Imagine if Gov. Jerry Brown had a son who was killed by an immigrant who entered the country illegally and sanctuary policies shielded him from federal law. That’s what Don Rosenberg is asking Californians to consider in a new ad opposing Senate Bill 54 airing in Sacramento this week.
“California should be a sanctuary, for Californians,” Rosenberg says in the 30-second spot running during morning and evening news programs.
Rosenberg, 64, became an outspoken opponent of undocumented immigration after his 25-year-old son was killed in San Francisco in 2010. Drew Rosenberg was hit on his motorcycle by an unlicensed driver who had been granted temporary immigration status to remain in the country. Police pulled the man over months earlier for driving without a license, Rosenberg said, but his charges were dropped. A friend helped him get his car out of the impound lot and back on the road. Rosenberg said San Francisco, prompted by a desire to help undocumented immigrants, had just introduced a new policy to not cite unlicensed drivers.
He believes undocumented immigrants and the politicians who enable them to live in California are to blame for his son’s death. He says the driver originally entered the country illegally, which inspired him to advocate against sanctuary policies and undocumented immigration.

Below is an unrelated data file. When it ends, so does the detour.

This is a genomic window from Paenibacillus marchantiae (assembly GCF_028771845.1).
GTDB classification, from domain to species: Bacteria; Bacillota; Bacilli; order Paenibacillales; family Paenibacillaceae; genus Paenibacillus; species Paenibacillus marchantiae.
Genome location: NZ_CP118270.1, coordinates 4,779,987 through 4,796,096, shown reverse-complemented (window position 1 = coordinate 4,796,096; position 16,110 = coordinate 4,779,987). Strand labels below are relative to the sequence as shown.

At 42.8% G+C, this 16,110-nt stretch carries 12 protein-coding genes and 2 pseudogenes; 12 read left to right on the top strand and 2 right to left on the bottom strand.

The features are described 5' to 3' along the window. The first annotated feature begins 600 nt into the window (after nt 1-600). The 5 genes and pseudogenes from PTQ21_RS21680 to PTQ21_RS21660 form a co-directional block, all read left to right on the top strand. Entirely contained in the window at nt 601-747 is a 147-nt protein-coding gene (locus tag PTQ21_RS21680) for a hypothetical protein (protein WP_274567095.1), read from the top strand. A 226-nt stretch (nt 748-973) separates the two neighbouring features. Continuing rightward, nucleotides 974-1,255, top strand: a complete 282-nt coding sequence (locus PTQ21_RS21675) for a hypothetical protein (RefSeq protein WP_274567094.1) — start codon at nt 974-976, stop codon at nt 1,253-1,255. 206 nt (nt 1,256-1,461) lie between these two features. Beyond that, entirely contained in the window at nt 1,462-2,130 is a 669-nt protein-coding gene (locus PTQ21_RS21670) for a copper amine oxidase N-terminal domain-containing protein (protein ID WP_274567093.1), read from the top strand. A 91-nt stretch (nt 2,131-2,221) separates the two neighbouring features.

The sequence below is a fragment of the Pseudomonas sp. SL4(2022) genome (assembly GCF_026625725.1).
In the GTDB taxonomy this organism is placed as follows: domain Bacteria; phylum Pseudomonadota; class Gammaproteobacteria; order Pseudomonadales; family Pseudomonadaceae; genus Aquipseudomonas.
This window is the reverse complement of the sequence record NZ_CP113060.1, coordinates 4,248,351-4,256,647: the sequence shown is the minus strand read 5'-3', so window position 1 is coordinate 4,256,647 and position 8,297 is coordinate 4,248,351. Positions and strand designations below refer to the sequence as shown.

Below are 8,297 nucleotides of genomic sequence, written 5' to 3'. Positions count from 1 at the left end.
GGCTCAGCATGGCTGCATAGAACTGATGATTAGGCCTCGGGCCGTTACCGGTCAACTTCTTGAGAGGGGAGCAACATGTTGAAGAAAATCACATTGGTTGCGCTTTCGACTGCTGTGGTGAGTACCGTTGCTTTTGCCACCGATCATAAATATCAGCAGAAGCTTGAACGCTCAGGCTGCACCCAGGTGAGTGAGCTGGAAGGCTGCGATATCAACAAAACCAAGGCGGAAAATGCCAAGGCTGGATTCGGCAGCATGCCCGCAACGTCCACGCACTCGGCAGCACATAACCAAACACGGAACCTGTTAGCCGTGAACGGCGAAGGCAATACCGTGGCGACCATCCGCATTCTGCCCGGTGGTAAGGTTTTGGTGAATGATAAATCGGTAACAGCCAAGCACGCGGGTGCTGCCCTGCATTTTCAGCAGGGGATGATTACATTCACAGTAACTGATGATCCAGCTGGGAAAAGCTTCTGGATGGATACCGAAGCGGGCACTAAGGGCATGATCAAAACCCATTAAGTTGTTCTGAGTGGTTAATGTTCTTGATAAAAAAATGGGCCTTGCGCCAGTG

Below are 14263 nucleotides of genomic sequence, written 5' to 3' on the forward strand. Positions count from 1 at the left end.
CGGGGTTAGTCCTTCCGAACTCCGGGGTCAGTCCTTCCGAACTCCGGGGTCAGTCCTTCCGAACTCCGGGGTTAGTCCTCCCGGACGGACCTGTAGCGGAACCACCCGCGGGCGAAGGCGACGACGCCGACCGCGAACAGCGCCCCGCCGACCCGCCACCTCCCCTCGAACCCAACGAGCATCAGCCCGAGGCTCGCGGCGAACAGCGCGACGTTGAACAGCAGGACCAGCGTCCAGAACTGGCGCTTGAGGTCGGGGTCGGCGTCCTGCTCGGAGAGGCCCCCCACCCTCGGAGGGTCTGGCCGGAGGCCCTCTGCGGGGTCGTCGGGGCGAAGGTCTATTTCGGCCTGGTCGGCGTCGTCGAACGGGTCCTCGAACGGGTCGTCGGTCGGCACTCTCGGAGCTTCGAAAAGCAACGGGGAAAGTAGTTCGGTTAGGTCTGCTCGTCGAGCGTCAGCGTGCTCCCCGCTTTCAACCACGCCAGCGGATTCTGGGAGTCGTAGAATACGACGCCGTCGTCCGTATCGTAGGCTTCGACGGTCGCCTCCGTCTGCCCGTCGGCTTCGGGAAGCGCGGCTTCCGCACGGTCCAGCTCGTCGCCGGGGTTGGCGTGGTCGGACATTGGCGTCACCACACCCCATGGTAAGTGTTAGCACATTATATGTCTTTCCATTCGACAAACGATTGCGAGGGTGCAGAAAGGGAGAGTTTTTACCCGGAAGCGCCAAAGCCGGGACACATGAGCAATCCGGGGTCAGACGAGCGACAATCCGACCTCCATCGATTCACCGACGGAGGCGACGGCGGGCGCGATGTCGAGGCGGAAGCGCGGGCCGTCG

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“Every person who was here illegally, even if they weren’t driving, contributed to the city of San Francisco saying we have to change this policy,” Rosenberg said. “The fact is he shouldn’t have been here. He shouldn’t have been protected by the city of San Francisco.”
Californians for Population Stabilization, which argues that rapid immigration growth has strained California, paid for the ads. One version asks what Brown would do if he were in Rosenberg’s position. The other urges President Donald Trump to withhold federal funds from sanctuary cities.
SB 54 must clear the Assembly before it reaches the governor’s desk. A press released issued by Californians for Population Stabilization lists five Assembly Democrats who they say are undecided on the measure.
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